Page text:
What is a Walkover in Football?

Although ‘a walkover’ is a term that initially belonged to horse racing, it has since spread to other sports including football. A footballing walkover is not something you see too often, particularly at the professional levels, but they do occur now and again. As well as giving some high-profile examples of walkovers, we will look at what the consequences are for the teams involved and the impact on any bets.

A Walkover Explained

Empty Dressing Room
Hzh, CC BY-SA 4.0, via Wikimedia Commons

In football, there are main ways in which a walkover can occur. The first is when one team is unable, or perhaps even just unwilling, to play a match. With no opposition side to face, the other team is handed a walkover. Often this happens without a ball even being kicked although teams have been known to stop playing a match that is already underway.

It is also possible to apply a walkover result retrospectively to a match that has been played in its entirety because one of the teams broke the rules. If it turns out for example that a team fielded an ineligible player for a cup tie, this typically results in the other teams being awarded a walkover win irrespective of how the game panned out.

It may seem a little odd that the awarding of a victory by forfeiture or disqualification is called a ‘walkover’ when it has nothing to do with walking. The term itself though originates from horse racing, specifically races that only feature one horse. In such events, horses still have to cross, or rather ‘walk over’, the finish line to claim the victory and the associated prize money.

As for how a walkover is recorded, this can vary depending on whether it is a cup or league fixture. For a knockout cup fixture, often the scoreline simply reads w/o to indicate it is a walkover. There is no need for a specific score as the only thing that matters is knowing which team progresses to the next round. For a league game though, or group match within a cup competition, a score is required as goal difference, or head-to-head records matter. In such cases, it is most common for a walkover win to be recorded as a 3-0 victory.

How Does A Walkover Impact My Bet?

Void All Bets CancelledAlthough a walkover means that a scheduled match ends up with a winner and a loser, this does not apply to your bets. If you have put a wager on a match that does not take place because a team has withdrawn or forfeited, your bet will simply be marked as void. If it was a single bet, this means your stake will be returned to you regardless of which team you backed. If the walkover match was part of a multiple bet though, the rest of the bet will remain intact only with this line removed, impacting the final payout but at least not bringing down the whole wager.

In cases where a walkover is applied retrospectively, this has no impact from a betting perspective. When you bet on a football match, your wager should be settled shortly after full time, if not earlier depending on the type of bet. Once this has happened and the money is showing in your account, future events are irrelevant. If the team you backed ends up disqualified a few days later, with the opposition subsequently handed a walkover win, the bookies will not try and take back your winnings. Similarly though, they will not pay out on bets placed on the ‘new’ winners because the market has long been settled.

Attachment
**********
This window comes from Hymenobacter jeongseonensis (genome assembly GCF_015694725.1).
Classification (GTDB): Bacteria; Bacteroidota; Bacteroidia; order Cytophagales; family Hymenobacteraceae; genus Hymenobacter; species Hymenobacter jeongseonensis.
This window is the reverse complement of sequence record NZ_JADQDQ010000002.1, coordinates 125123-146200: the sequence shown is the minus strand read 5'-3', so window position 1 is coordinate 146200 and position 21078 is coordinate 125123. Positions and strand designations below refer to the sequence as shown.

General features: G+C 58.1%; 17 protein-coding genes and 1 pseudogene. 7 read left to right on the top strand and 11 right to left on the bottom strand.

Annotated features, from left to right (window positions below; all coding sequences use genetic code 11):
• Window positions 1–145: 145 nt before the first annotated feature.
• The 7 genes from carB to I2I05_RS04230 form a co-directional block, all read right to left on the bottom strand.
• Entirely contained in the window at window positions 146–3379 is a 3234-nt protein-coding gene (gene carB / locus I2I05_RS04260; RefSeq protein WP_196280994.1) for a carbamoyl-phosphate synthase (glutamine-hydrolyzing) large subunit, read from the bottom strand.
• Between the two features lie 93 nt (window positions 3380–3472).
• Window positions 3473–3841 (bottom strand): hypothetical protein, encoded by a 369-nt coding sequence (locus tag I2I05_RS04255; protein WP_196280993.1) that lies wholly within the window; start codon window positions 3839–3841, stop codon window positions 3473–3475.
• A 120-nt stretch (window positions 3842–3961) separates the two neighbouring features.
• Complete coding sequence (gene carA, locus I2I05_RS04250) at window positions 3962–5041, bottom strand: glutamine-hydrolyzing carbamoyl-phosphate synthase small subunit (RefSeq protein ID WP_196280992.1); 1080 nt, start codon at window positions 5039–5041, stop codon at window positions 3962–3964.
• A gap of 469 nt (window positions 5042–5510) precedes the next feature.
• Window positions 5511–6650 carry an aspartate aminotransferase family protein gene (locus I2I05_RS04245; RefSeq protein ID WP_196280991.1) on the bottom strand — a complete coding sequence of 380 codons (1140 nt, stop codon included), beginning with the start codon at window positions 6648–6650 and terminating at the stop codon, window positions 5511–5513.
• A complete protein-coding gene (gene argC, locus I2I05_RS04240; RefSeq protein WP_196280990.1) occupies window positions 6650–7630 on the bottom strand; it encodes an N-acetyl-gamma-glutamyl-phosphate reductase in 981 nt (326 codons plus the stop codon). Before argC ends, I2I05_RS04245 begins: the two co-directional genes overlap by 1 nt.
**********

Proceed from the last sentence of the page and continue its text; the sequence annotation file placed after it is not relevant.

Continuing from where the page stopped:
As for what happens in the rare instance when a team refuses to continue playing a match in progress, only unsettled bets will be voided. If one team storms off the pitch in the 70th minute, all bets settled up to this point (for example the half-time result) will still stand as normal. Bets on the match winner and so on will not be paid out even if one team was leading at the time. This will not change if they are awarded a walkover win at a later date, Partially this is because such decisions can take some time and are regularly subject to appeal.

Most Common Reasons For Walkover Results

You are more likely to see walkover results in the early stages of cup competitions, especially those involving teams low down the footballing pyramid. When you combine limited finances with smaller squads, it becomes far more likely that a club is unable to participate in a scheduled match. For teams that have little to no hope of ever winning the competition too, making big sacrifices to play one fixture is often not seen as being worthwhile.

Walkover in Football

The example above is from the 2020/21 FA Trophy, which includes clubs from the fifth to eighth tier of English football. It was a year that saw a particularly high number of walkover results due to the global health crisis and players testing positive but this was not to blame in all cases. In total the tournament witnessed 20 walkovers, yet in the same season, the League Cup which only included fully professional teams, saw just one.

Lower league teams are also much more likely to accidentally field an ineligible player, because they are sometimes unaware of eligibility rules. This does not always end up in the opposition receiving a walkover win though, often the match is simply replayed. Although less commonly guilty of such an offence, it does tend to be larger clubs that will end up more severely punished for not following rules on fielding the right players. The justification seems to be that professional clubs ought to know better so their inability to follow the rules usually has bigger consequences.

Indeed, when Celtic accused Midtjylland of fielding one ineligible player in a Champions League qualifier, there was a real chance that the Scots would be reinstated and the Danes eliminated. In the end though, UEFA opted to take no action on the grounds that Midtjylland were only informed of the player’s eight-game worldwide suspension after the second leg had taken place.

Recent Walkover Win Examples

Walkover wins involving semi-professional or amateur teams are not especially unusual but more high-profile walkovers are harder to come by. Still, there have been a few, including in more recent years and as you can see from the list, the reasons for them can vary massively.